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COVID-19

Home sales fell in March, but don’t expect bargain prices

Amy Scott Apr 21, 2020
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Home sales are down during COVID-19, but prices aren't. Justin Sullivan/Getty Images
COVID-19

Home sales fell in March, but don’t expect bargain prices

Amy Scott Apr 21, 2020
Home sales are down during COVID-19, but prices aren't. Justin Sullivan/Getty Images
HTML EMBED:
COPY

Sales of existing homes fell by 8.5% in March, according to the National Association of Realtors. That’s the biggest monthly drop in more than four years. Sales were down in all four major regions of the country, and especially in the West, where they dropped more than 13%. 

You know what didn’t fall? Prices.

Inventory is low

Nolan Hahn of Denver has a pretty good incentive to buy a house right now: a local program for first-time homebuyers.

“There’s a $20,000 grant for assistance for a down payment if I buy it this year that I’m not eligible for next year,” he said. That’s because he’ll earn too much to qualify after a scheduled raise.

But Hahn isn’t seeing much for sale.

“A lot of the listings have dropped off is what I’ve been told,” he said.

That falling inventory helped push prices up in March. Nationally, the median sale price was up 8% from a year ago.

“Sellers may have been more spooked over COVID-19 than buyers,” said Ralph McLaughlin, chief economist at Haus, a housing finance company. “Home inventory now is about 1.5 million. That’s the lowest for a March on record.”

Shoppers get creative

Since March, more potential buyers have lost jobs and stay-at-home orders have restricted in-person showings. Nancy Vanden Houten, a lead economist at Oxford Economics, expects sales will fall further this month and next, “when they’ll more fully reflect the widespread lockdowns that have been in place throughout the country,” she said.

But people still need to move. And they’re getting creative about it.

David Demres is planning to relocate from Alexandria, Virginia, to Atlanta next month for his job at a software company.

“This was supposed to be the month that I would go meet Realtors, see a bunch of houses and spend a couple weekends there looking at neighborhoods,” he said.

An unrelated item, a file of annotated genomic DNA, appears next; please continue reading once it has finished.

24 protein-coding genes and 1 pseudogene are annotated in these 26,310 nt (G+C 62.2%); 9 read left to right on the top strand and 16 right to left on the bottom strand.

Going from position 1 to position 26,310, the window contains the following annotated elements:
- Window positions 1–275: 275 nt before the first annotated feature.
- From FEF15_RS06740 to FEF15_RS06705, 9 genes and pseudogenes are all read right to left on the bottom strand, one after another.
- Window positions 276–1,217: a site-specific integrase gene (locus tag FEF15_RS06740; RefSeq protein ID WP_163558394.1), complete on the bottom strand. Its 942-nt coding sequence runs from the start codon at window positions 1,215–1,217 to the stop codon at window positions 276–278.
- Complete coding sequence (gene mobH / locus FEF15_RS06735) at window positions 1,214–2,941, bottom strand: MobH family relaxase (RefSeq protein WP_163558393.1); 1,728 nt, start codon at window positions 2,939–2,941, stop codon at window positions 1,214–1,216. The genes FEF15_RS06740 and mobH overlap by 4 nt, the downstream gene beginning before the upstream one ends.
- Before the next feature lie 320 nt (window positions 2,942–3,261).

Instead, he’s checking out houses on FaceTime. His real estate agent texted him a video of her driving to one house to show him what the neighborhood looked like.

“That stuff is actually really helpful,” Demres said.

He made a bid on that house over the weekend — under asking price — but his offer was rejected.

COVID-19 Economy FAQs

What’s the outlook for vaccine supply?

Chief executives of America’s COVID-19 vaccine makers promised in congressional testimony to deliver the doses promised to the U.S. government by summer. The projections of confidence come after months of supply chain challenges and companies falling short of year-end projections for 2020. What changed? In part, drugmakers that normally compete are now actually helping one another. This has helped solve several supply chain issues, but not all of them.

How has the pandemic changed scientific research?

Over the past year, while some scientists turned their attention to COVID-19 and creating vaccines to fight it, most others had to pause their research — and re-imagine how to do it. Social distancing, limited lab capacity — “It’s less fun, I have to say. Like, for me the big part of the science is discussing the science with other people, getting excited about projects,” said Isabella Rauch, an immunologist at Oregon Health & Science University in Portland. Funding is also a big question for many.

What happened to all of the hazard pay essential workers were getting at the beginning of the pandemic?

Almost a year ago, when the pandemic began, essential workers were hailed as heroes. Back then, many companies gave hazard pay, an extra $2 or so per hour, for coming in to work. That quietly went away for most of them last summer. Without federal action, it’s mostly been up to local governments to create programs and mandates. They’ve helped compensate front-line workers, but they haven’t been perfect. “The solutions are small. They’re piecemeal,” said Molly Kinder at the Brookings Institution’s Metropolitan Policy Program. “You’re seeing these innovative pop-ups because we have failed overall to do something systematically.”

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